A new year is often the time when many aim to set new healthy resolutions and also try something new. In recent years, "superfoods," ancient grains, and lesser-known vegetables made their way into our daily diets. Here's a round-up of the next nutrition trends that look like they might be big in 2019.
With current concerns about how we can eat healthier and more sustainably, 2018 has seen a shift away from the once popular non-dairy option of almond milk as reports abounded that it apparently takes around one gallon of water to produce just a single almond. This, combined with our endless love of coffee, has seen us shift towards oat milk for a more eco-friendly, dairy-free option. According to Well and Good, oat milk brand Oatly has increased its production by 1,250 per cent to meet the current demand for the drink. The company is also releasing a special Oatly Barista version with a higher fat content for coffee fans. Expect to be sipping it in a coffee shop near you in 2019.
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Thanks to the rise of the keto diet — the low-carb, high fat-diet which aims to put your body into a state of ketosis to burn fat instead of carbs for energy — healthy fat is on the menu for 2019. Think grass-fed organic butter, coconut oil, and tucking into snacks called "fat bombs," which include high-fat ingredients such as nut butters, seeds, cacao butter, and full-fat dairy products.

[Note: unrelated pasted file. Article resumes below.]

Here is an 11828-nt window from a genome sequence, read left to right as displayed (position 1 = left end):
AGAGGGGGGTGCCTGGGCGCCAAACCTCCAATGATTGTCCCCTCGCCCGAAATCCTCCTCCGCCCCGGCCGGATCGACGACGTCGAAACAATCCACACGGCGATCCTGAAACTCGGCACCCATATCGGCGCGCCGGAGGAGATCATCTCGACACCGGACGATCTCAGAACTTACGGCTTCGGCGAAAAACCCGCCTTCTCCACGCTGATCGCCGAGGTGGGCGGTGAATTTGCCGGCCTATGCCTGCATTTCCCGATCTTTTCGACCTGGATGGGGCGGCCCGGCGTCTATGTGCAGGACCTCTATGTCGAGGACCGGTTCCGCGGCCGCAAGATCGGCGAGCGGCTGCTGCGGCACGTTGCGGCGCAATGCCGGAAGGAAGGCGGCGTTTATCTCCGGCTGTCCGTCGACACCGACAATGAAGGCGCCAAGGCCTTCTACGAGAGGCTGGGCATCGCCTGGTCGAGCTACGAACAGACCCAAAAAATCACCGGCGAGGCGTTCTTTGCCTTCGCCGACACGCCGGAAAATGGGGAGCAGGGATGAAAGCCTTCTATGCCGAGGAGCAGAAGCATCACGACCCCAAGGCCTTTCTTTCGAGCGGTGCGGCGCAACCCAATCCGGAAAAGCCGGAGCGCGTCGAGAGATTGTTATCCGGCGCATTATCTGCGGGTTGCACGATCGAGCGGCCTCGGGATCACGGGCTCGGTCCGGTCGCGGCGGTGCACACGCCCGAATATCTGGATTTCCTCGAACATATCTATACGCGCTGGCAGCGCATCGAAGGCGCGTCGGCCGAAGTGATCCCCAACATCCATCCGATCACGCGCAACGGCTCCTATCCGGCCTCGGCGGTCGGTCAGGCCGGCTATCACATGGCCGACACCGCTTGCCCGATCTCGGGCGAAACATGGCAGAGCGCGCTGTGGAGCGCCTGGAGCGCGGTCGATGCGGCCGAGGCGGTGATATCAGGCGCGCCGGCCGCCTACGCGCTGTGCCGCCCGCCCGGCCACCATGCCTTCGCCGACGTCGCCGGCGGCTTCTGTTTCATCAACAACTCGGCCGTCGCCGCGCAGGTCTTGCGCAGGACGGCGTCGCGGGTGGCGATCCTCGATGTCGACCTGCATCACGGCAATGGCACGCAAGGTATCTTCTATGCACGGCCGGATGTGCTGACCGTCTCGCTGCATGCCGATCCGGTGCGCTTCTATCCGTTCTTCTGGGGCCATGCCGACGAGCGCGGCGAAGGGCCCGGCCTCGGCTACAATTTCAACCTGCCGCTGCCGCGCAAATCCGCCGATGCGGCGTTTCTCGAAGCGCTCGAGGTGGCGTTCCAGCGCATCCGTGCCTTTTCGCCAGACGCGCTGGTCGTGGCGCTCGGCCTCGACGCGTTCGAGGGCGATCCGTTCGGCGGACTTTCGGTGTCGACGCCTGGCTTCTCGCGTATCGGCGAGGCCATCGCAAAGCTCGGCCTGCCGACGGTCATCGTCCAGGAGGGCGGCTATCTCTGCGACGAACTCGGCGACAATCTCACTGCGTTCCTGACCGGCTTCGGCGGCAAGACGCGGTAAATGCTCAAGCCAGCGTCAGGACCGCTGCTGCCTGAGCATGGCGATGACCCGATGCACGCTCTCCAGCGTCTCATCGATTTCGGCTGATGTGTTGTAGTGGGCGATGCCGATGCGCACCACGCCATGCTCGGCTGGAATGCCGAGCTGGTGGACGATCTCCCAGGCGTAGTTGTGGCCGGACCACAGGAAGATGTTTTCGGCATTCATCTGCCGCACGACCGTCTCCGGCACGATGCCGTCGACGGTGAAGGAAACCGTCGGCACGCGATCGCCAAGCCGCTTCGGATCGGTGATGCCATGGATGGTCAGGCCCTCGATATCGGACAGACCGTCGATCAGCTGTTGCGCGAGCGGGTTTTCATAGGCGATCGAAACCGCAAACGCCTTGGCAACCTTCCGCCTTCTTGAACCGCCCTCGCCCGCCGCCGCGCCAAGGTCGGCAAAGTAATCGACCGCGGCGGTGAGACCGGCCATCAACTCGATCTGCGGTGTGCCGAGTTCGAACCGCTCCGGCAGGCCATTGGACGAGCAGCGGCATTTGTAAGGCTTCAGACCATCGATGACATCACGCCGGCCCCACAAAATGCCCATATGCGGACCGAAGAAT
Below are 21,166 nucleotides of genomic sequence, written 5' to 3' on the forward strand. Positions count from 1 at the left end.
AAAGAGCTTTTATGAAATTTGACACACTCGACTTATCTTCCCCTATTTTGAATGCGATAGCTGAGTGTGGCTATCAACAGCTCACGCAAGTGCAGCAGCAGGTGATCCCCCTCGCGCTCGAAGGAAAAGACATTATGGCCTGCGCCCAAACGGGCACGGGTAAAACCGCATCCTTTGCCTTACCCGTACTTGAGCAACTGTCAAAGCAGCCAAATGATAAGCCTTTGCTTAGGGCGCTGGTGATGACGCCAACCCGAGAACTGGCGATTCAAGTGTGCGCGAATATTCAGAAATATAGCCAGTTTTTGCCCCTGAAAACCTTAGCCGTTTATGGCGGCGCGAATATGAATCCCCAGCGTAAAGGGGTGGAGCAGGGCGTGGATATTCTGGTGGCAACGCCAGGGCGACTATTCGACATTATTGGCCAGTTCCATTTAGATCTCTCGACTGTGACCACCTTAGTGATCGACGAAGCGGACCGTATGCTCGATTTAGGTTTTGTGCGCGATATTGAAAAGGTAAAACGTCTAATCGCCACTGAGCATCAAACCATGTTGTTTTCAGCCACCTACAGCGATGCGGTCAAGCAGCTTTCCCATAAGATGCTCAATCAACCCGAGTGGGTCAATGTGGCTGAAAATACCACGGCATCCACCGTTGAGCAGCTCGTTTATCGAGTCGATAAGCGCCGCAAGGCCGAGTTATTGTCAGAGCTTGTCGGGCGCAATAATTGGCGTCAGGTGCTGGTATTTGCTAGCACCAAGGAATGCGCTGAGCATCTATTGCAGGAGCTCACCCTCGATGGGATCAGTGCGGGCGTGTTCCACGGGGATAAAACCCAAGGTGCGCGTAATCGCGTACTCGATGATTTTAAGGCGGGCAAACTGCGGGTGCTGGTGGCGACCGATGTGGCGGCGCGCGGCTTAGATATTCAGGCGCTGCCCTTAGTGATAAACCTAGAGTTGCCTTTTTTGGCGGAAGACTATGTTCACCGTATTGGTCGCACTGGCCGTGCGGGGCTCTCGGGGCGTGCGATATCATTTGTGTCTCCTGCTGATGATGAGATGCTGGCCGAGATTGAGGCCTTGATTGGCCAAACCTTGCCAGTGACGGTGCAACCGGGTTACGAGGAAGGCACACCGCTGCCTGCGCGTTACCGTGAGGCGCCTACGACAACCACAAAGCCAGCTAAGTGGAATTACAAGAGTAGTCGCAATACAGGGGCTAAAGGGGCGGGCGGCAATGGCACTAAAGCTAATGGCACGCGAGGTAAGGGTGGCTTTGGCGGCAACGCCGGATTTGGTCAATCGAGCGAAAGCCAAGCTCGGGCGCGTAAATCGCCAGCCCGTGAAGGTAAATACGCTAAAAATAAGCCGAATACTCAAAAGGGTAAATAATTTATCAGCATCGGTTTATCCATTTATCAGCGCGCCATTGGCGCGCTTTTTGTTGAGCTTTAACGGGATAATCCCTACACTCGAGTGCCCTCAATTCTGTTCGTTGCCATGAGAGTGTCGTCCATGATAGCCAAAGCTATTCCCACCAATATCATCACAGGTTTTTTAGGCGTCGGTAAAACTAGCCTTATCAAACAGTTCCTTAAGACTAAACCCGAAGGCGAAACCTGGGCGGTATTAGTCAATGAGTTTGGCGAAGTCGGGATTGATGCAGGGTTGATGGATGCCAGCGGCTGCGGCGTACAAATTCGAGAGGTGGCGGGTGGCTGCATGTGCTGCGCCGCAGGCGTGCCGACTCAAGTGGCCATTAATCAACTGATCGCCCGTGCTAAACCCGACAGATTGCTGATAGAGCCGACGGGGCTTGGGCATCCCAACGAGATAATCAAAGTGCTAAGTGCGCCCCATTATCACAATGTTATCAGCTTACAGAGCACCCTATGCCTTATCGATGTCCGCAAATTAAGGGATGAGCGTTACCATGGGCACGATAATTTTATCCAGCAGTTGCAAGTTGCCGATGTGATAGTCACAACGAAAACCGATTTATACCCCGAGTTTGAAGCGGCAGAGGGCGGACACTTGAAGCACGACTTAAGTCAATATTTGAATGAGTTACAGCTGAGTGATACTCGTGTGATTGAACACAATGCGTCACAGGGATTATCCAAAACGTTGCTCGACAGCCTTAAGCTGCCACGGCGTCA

MCT oil, which are medium-chain triglycerides, also looks set to be a big part of the trend. This saturated fat commonly found in coconut oil is believed to help you feel fuller for longer, promote weight loss, and raise levels of "good" cholesterol. However, coconut oil has also received its fair share of criticism, with others saying that it can raise both good and bad cholesterol levels and that medium-chain triglycerides make up only a small amount of the fatty acids in coconut oil.
As we turn to cannabis-based products for better health, pain management, and even beauty, hemp, which is a variety of the cannabis sativa plant, will also be making its way into our food. Although not completely new — hemp seeds and oils can already be found in the food aisle and various products — the trend looks set to go big for 2019. Whole Foods has also named it one of its top trends for next year, reporting that many brands, retailers, and culinary experts are experimenting with hemp, so expect to see it pop up in many more of your food products and snacks next year.
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Adaptogens are substances, often plants and herbs, which "adapt" to what the body needs to help protect it against stress. Although the term was coined back in 1947, their popularity has spiked in the last few months, and the trend looks to grow even bigger in 2019 to boost health, and cope with hectic lifestyles.
Some may already know maca powder, the Peruvian vegetable that can be ground down into a powder and added to smoothies. However, many of us will be less familiar with amla, rhodiola, ashwagandha and shatavari. To help us feel calmer, Adaptogen gummies by Nerve Less were also released at the end of this year, further proof that adaptogens are beginning to go mainstream. You can also expect to see them cropping up in your coffee next year for a boost that even caffeine can't give.
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